The United States is mourning the victims of mass shootings in El Paso and Dayton, as seen in this ABC News article. The two domestic terror incidents occurred within 24 hours, killing 31 and shocking the nation. How are survivors of trauma affected?
The shooters in El Paso, Texas, and Dayton, Ohio, took 31 lives and injured dozens of others. In similar situations, uninjured witnesses to the murders often suffer serious psychological trauma. Even the public, who hears about incidents like these in the news, is sometimes affected by the fear that comes from mass shootings’ senseless and random violence. In times like these, it can be beneficial to look at how we process traumatic events and cope with their consequences.
Trauma: In the Moment
Understanding what trauma is can help us manage it. “Trauma is what happens to our body when we experience an extremely distressing and often life-threatening event or series of events,” Molly Birkholm, trauma specialist, said. “Think of trauma as an emotional injury. When we injure ourselves physically, we are often left with a scar or body part that is more susceptible to pain, discomfort, or injury—trauma can leave similar scars and vulnerabilities on our emotions.”
Birkholm said that traumatic experiences are stored in our body’s cells, so when we’re reminded of that traumatic experience, it’s similar to aggravating an old physical injury that has affected us. In addition, unlike physical injury, trauma can affect us even if we weren’t the victims of the traumatic event. “Even hearing about the trauma that someone has experienced can be traumatic for some people—an experience known as vicarious trauma,” she said. “This can happen especially if the person who experienced the trauma is someone we’re close to.”
Trauma and the Brain
Unfortunately, trauma isn’t merely the fear or stress we feel during a severely distressing event—it can last a lifetime and it takes a toll on the brain. “Trauma is often too big for our brain to process,” Birkholm said. “When this happens, it becomes stuck in our brain as a series of fragmented, unprocessed memories, rather than being stored as a processed memory of a past event. These unprocessed bits of memory make it feel as though we are living our traumatic experience in the present moment, and can cause us to relive it again and again through nightmares, flashbacks, and intrusive memories.”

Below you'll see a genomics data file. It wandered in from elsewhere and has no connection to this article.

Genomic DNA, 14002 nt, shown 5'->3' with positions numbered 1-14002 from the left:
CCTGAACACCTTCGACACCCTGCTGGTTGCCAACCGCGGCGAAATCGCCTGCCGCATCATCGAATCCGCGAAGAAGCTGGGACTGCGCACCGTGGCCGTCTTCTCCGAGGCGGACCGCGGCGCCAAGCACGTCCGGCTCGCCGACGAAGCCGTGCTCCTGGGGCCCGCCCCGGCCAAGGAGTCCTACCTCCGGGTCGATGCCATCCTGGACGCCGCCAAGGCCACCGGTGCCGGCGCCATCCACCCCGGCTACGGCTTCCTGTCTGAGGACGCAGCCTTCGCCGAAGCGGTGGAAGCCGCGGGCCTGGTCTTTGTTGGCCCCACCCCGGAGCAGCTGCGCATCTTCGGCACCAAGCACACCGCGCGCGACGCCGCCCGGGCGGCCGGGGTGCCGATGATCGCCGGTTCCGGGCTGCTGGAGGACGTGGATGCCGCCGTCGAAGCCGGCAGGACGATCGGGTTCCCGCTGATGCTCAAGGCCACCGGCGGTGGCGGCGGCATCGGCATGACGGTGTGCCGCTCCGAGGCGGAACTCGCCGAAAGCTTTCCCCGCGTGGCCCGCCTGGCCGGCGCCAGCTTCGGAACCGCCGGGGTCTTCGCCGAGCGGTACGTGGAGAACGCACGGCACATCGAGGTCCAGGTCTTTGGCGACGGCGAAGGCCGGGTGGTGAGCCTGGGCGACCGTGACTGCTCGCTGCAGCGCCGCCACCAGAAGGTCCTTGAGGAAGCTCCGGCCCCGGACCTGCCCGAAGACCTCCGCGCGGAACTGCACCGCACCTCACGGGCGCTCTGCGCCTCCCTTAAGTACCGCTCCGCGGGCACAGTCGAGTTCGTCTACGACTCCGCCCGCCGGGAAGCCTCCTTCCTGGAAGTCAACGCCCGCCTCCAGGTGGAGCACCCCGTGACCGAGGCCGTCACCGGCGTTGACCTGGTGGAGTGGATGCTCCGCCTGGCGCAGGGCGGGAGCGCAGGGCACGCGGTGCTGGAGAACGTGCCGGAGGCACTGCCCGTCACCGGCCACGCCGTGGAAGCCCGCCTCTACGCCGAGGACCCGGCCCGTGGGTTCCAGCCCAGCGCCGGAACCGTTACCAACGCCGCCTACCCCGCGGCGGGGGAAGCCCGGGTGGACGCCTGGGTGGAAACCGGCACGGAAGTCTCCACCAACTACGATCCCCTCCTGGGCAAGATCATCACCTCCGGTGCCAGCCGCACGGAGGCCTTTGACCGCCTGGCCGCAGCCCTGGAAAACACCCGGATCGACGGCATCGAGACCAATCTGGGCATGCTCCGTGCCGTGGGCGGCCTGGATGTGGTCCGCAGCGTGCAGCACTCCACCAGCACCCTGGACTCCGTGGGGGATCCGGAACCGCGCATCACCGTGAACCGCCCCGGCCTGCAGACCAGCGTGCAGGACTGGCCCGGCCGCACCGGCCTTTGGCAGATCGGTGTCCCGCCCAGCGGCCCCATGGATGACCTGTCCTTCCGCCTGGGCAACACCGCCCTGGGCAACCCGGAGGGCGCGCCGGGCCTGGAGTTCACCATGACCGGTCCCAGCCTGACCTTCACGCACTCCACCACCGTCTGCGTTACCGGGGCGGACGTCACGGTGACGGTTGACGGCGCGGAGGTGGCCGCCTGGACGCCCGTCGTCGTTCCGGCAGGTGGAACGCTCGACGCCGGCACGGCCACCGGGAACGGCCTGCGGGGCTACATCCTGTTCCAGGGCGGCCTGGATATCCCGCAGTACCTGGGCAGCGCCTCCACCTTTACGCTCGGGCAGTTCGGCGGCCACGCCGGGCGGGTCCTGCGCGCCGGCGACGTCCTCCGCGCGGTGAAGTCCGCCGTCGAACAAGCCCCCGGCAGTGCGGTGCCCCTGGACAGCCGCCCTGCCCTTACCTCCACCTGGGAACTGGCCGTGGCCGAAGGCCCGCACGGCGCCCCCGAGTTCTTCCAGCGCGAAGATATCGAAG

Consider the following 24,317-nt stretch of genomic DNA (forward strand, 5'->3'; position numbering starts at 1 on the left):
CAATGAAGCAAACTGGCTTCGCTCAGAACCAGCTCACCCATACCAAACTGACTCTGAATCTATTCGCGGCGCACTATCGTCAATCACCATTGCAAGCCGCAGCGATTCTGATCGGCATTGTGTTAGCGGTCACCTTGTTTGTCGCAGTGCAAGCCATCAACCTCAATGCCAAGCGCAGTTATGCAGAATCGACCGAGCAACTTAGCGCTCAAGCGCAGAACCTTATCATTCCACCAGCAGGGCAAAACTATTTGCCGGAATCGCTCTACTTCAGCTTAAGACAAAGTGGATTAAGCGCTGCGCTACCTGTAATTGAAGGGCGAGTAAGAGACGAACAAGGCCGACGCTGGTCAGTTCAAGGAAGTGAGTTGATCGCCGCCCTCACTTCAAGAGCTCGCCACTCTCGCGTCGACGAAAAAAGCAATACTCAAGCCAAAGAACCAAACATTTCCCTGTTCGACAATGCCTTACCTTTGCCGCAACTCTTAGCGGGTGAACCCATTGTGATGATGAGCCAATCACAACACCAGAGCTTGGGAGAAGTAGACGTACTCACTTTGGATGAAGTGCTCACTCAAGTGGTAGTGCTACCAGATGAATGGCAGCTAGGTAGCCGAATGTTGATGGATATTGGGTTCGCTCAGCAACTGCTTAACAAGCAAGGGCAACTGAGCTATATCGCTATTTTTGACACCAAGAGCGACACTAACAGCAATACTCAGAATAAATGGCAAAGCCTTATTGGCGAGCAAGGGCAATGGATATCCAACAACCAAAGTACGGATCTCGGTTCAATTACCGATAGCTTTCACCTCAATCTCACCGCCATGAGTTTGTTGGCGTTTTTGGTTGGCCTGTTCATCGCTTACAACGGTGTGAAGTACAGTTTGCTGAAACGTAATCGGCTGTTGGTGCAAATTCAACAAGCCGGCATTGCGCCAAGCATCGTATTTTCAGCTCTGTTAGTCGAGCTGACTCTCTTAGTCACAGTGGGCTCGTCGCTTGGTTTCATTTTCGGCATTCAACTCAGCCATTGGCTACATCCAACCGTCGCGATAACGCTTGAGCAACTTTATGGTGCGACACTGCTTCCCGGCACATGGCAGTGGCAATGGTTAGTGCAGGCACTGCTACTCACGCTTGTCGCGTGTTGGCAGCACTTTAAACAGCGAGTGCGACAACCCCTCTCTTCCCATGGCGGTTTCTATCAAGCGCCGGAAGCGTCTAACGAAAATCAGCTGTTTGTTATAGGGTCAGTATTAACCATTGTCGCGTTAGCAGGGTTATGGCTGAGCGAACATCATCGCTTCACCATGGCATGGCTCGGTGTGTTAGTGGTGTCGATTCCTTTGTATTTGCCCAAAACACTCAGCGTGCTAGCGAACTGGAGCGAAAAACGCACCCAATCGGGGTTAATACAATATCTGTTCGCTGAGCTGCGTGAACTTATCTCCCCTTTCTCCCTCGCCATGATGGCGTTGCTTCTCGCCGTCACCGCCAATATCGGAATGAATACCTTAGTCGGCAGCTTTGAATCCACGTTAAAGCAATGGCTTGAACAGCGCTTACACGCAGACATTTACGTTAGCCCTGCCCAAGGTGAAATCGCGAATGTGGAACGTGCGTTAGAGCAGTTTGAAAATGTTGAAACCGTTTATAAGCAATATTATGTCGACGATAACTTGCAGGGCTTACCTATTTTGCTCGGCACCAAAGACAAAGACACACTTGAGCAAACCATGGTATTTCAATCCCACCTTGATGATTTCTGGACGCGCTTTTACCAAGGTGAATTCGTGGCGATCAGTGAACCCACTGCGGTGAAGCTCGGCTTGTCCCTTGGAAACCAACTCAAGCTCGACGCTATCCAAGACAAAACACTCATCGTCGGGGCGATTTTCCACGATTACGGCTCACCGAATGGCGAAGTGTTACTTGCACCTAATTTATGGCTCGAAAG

Trauma can also leave the amygdala—the brain’s fear center—in a frequent hyperreactive state. This creates what Birkholm called a “practically constant flood of stress hormones.” Furthermore, trauma can physically affect the hippocampus and the Broca’s area of the prefrontal cortex. “The hippocampus is a piece of our brain that is largely responsible for our ability to form memories,” she said. “Trauma causes the hippocampus to shrink; and when this happens, it becomes more difficult for us to process our experiences and form complete memories.”
The Broca’s area “is heavily involved in our ability to talk,” Birkholm said. During a flashback to a traumatic event, the Broca’s area can completely shut down, making it physically impossible for a traumatized person to verbalize what they’re going through to someone like a therapist.
When someone experiences a traumatic event, the trauma that results from it could be with them for life. Understanding what trauma is and how it affects the sufferer both psychologically and physically are two good, first steps on the road to healing.
Molly Birkholm contributed to this article. She is a trauma specialist and iRest® trainer affiliated with the iRest Institute; a cofounder of Warriors at Ease; and the CEO of Molly Birkholm, Inc. As a yoga and meditation teacher and trainer, professional speaker, consultant, and writer, she inspires others to create meaningful life changes using research-based yoga and mindfulness meditation techniques.